Michael Jackson documentary accusers Wade Robson and James Safechuck: A brief history of their abuse claims


The instant “Leaving Neverland” was announced, controversy ensued. The 236-minute documentary series, set to premiere with a one-time-only screening Friday at the Sundance Film Festival, features two adult men who allege they were the victims of sexual abuse at the hands of Michael Jackson when they were boys.

The subjects of the two-part series — Wade Robson and James Safechuck — had actually defended Jackson years ago when he was accused of child molestation by other young men. Later, however, after coming to grips with what they had experienced as boys, both men said, each tried to sue Jackson’s companies; those cases never went to trial and were dismissed by the court.

Meanwhile, Jackson fans have flooded Twitter and Sundance’s website to decry “Leaving Neverland.” Just hours after the festival announced it would debut the project — which will air on Britain’s Channel 4 and HBO this spring — the musician’s estate denounced the work as “yet another lurid production in an outrageous and pathetic attempt to exploit and cash in on Michael Jackson.”


“This so called ‘documentary’ is just another rehash of dated and discredited allegations,” the estate continued.

‘Leaving Neverland’ director talks Michael Jackson sexual abuse accusations and potential fallout »

Jackson was first accused of child sexual abuse in 1993 by 13-year-old Jordan Chandler. While he was investigated, he was never indicted, though he did pay Jordan and his family $22 million to settle a related civil case in 1994.

A decade later, in November 2003, Jackson was arrested and charged with seven counts of child molestation and two counts of administering an intoxicating agent. He was acquitted on all counts in June 2005.

Though Robson and Safechuck will no doubt share new revelations in “Leaving Neverland,” their legal complaints detail years of alleged abuse. Here’s what we know about their allegations:


Wade Robson, 36, choreographer

As a young boy growing up in Australia, Robson was obsessed with Michael Jackson. His mom showed him “The Making of Thriller” when he was just 2, and he instantly began trying to emulate the performer’s dance moves. “Over the next few years, his fascination with [Jackson] and dancing and being like him grew into an obsession. [Jackson] became ‘God’ to” Robson, according to the 2014 complaint he filed in Los Angeles County Superior Court. That complaint was ultimately lodged against against MJJ Productions and MJJ Ventures, Jackson’s business enterprises, which the suit alleges “were his co-conspirators, alter egos, aiders, abettors and agents for the childhood sexual abuse” Robson said he endured.

In November 1987, the complaint continues, Robson entered a dance-alike competition, in which contestants tried to mimic Jackson’s moves, run by MJJ productions. He won, and as his prize, he was invited to a meet-and-greet with Jackson. It went well, and the boy was then invited to dance on stage with Jackson a few nights later.

A few years later, when Robson’s family traveled to California for a vacation, his mother contacted Jackson’s assistant and a meeting was arranged at a Van Nuys recording studio in February 1990, per the filing. Robson was invited to stay at Jackson’s Neverland ranch in Santa Barbara, where, on the first night, he says he and his sister shared a bed with the singer while their parents stayed in the guest quarters. Robson alleges that there was “an alarm system on his bedroom so as to prevent others from entering without his knowledge.”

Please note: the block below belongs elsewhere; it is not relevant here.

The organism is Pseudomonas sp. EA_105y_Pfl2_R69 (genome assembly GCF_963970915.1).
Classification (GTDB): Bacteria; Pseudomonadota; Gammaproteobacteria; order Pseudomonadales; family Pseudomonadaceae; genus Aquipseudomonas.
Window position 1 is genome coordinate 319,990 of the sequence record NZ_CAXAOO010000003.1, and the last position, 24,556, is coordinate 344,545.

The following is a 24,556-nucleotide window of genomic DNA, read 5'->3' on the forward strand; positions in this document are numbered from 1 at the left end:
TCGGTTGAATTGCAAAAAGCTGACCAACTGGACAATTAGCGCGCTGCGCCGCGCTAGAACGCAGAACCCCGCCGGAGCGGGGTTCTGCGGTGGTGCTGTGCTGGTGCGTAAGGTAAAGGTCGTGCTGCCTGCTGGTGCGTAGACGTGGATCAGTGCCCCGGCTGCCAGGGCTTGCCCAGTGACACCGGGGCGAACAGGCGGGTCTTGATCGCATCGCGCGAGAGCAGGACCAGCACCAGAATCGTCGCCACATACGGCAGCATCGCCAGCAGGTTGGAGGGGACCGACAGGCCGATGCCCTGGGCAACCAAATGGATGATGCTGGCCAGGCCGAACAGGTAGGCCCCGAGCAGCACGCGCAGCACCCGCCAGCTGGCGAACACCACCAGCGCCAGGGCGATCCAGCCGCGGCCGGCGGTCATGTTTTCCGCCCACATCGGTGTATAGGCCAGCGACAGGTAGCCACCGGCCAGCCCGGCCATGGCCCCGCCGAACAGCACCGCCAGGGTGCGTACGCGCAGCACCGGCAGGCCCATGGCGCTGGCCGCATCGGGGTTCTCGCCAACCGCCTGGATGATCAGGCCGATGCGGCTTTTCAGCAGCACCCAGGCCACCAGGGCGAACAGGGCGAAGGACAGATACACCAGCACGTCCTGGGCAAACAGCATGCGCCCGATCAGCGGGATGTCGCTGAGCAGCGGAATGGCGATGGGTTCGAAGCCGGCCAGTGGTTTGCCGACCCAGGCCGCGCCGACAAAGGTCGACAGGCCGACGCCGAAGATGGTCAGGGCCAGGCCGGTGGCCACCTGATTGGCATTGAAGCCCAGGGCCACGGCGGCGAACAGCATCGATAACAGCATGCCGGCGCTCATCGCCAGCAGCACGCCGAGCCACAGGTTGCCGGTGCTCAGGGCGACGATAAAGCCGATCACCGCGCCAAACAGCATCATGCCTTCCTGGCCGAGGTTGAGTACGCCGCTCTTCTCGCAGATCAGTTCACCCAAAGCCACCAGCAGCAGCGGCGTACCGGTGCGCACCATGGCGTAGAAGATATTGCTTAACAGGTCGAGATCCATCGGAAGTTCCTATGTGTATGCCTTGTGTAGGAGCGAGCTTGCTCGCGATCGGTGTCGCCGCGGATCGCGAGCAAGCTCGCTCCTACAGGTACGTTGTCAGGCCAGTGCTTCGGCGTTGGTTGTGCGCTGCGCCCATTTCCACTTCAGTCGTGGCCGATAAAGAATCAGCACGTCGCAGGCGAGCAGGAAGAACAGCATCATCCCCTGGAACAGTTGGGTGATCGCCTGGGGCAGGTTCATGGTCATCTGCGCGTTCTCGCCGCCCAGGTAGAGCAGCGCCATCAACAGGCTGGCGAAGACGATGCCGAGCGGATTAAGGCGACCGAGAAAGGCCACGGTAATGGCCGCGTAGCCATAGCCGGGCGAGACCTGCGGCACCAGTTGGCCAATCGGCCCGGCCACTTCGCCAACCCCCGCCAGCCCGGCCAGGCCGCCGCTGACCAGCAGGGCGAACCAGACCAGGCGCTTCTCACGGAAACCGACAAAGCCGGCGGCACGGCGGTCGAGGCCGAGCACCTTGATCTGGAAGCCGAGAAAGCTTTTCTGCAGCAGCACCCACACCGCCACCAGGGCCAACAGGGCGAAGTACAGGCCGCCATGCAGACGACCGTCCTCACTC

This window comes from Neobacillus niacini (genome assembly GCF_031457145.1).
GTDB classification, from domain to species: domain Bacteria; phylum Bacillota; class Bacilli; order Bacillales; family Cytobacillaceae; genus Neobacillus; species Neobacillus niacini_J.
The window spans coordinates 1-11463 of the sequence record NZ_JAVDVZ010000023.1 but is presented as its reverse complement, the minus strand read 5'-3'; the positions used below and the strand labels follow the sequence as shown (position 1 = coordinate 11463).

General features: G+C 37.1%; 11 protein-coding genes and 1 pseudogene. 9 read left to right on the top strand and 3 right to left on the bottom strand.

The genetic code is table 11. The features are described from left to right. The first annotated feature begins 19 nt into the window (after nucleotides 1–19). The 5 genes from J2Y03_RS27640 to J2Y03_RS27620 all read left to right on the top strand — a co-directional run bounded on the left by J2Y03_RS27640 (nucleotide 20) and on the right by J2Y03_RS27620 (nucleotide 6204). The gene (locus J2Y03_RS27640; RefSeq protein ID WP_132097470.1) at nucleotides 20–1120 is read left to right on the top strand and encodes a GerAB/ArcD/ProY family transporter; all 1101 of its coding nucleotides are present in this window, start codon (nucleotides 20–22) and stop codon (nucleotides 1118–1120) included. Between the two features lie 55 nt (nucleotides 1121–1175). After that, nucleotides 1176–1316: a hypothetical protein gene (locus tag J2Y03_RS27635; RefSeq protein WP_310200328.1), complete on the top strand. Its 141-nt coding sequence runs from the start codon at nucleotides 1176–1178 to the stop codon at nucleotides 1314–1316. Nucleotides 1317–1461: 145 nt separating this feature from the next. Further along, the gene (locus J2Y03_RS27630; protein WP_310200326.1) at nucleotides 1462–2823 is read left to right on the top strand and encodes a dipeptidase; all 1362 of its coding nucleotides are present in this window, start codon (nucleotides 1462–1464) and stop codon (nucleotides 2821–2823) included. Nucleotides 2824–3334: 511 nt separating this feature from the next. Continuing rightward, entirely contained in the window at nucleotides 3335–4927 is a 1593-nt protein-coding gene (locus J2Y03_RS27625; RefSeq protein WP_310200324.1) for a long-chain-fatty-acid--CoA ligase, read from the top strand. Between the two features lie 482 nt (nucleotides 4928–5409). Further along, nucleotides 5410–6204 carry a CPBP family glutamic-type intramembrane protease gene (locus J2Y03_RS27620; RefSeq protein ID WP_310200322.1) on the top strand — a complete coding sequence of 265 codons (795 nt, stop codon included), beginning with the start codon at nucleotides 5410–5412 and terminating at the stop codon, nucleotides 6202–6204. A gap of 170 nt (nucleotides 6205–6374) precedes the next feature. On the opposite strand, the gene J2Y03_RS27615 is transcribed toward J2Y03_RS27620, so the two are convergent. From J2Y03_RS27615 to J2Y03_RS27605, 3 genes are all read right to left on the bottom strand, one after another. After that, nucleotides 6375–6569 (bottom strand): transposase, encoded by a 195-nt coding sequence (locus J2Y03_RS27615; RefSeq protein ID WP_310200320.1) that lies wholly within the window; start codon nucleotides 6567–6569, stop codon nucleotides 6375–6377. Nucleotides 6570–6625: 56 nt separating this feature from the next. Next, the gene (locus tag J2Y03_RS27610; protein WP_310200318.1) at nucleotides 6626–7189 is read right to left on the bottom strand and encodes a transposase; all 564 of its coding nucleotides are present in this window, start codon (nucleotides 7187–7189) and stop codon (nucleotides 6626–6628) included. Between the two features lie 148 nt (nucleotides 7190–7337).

The next night, Robson says, his sister didn’t want to sleep in Jackson’s bed again, so he and Jackson stayed there alone. That night, the alleged “sexual activities” began — abuse that Robson says continued for seven years.

“We can never tell anyone what we are doing,” Robson alleges Jackson told him that first night. “People are ignorant and they would never understand that we love each other and this is how we show it. If anyone were to ever find out, our lives and careers would be over.” Robson — who says he was given the nickname “Little One” — swore he would keep his mouth shut.


When the vacation concluded and Robson returned to Australia, he and Jackson continued to speak on the phone “for hours each week” and send faxes to each other. Before long, Robson says, Jackson helped him and his family move to the U.S. permanently by hiring Robson — then age 8 — and his mother through MJJ Ventures and MJJ Productions.

In 1993, when he was 11, Robson was subpoenaed to testify in Chandler’s case against Jackson. Before his testimony, he says now, he and Jackson spoke every day for hours. “You know they are listening right now,” he says Jackson told him. “They are saying we did all of this disgusting sexual stuff. We never did any of that, right?” Robson — who says he was “brainwashed” into being a “good soldier” — replied: “No, way!” In private testimony, he denied any sexual abuse.

Once Robson began to go through puberty at 13, Jackson “was no longer interested in him sexually and the sexual encounters were less frequent,” the complaint reads. Robson, who loved Jackson “like a father,” said he didn’t think he’d been sexually abused until he suffered a nervous breakdown and went to psychotherapy as an adult.

Which is why, he says, he testified again on Jackson’s behalf in his 2005 abuse trial; he had “compartmentalized” the events and still didn’t believe he’d been sexually abused. Plus, he says, Jackson was persuasive, telling him: “They are just trying to take us down, take away my power and my money, take away our careers. We can’t let them do this. We have to fight them together.”

Under oath, Robson said in 2005 that he had never been molested by Jackson, “and I can tell you right now that if he had, I wouldn’t be here right now.” Asked if he had been touched by Jackson in a sexual way, he replied, “Never,” and, “I wouldn’t stand for it.”